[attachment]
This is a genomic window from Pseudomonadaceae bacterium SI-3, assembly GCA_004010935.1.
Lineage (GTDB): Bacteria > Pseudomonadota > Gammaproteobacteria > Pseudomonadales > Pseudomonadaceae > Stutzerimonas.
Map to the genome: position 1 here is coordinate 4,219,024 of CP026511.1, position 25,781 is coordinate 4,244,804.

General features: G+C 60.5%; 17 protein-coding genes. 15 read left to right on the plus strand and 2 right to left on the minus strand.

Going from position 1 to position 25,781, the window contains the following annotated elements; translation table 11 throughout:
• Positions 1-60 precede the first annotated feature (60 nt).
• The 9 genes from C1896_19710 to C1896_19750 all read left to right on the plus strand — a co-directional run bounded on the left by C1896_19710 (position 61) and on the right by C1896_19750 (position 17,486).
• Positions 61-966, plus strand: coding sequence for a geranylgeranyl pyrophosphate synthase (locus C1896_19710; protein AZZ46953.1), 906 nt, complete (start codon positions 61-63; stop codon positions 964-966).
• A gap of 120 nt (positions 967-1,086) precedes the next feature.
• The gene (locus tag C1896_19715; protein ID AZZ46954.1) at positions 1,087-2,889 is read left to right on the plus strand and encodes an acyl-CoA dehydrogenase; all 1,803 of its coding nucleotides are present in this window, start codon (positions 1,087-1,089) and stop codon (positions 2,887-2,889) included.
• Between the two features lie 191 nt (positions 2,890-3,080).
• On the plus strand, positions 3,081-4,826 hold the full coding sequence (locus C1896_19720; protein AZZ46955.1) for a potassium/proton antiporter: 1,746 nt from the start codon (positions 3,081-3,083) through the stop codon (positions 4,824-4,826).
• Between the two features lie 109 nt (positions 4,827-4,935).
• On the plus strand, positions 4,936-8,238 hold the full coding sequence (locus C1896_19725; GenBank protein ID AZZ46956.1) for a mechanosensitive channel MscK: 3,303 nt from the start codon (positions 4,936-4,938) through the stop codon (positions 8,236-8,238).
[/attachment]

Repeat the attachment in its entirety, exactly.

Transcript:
This is a genomic window from Pseudomonadaceae bacterium SI-3, assembly GCA_004010935.1.
Lineage (GTDB): Bacteria > Pseudomonadota > Gammaproteobacteria > Pseudomonadales > Pseudomonadaceae > Stutzerimonas.
Map to the genome: position 1 here is coordinate 4,219,024 of CP026511.1, position 25,781 is coordinate 4,244,804.

General features: G+C 60.5%; 17 protein-coding genes. 15 read left to right on the plus strand and 2 right to left on the minus strand.

Going from position 1 to position 25,781, the window contains the following annotated elements; translation table 11 throughout:
• Positions 1-60 precede the first annotated feature (60 nt).
• The 9 genes from C1896_19710 to C1896_19750 all read left to right on the plus strand — a co-directional run bounded on the left by C1896_19710 (position 61) and on the right by C1896_19750 (position 17,486).
• Positions 61-966, plus strand: coding sequence for a geranylgeranyl pyrophosphate synthase (locus C1896_19710; protein AZZ46953.1), 906 nt, complete (start codon positions 61-63; stop codon positions 964-966).
• A gap of 120 nt (positions 967-1,086) precedes the next feature.
• The gene (locus tag C1896_19715; protein ID AZZ46954.1) at positions 1,087-2,889 is read left to right on the plus strand and encodes an acyl-CoA dehydrogenase; all 1,803 of its coding nucleotides are present in this window, start codon (positions 1,087-1,089) and stop codon (positions 2,887-2,889) included.
• Between the two features lie 191 nt (positions 2,890-3,080).
• On the plus strand, positions 3,081-4,826 hold the full coding sequence (locus C1896_19720; protein AZZ46955.1) for a potassium/proton antiporter: 1,746 nt from the start codon (positions 3,081-3,083) through the stop codon (positions 4,824-4,826).
• Between the two features lie 109 nt (positions 4,827-4,935).
• On the plus strand, positions 4,936-8,238 hold the full coding sequence (locus C1896_19725; GenBank protein ID AZZ46956.1) for a mechanosensitive channel MscK: 3,303 nt from the start codon (positions 4,936-4,938) through the stop codon (positions 8,236-8,238).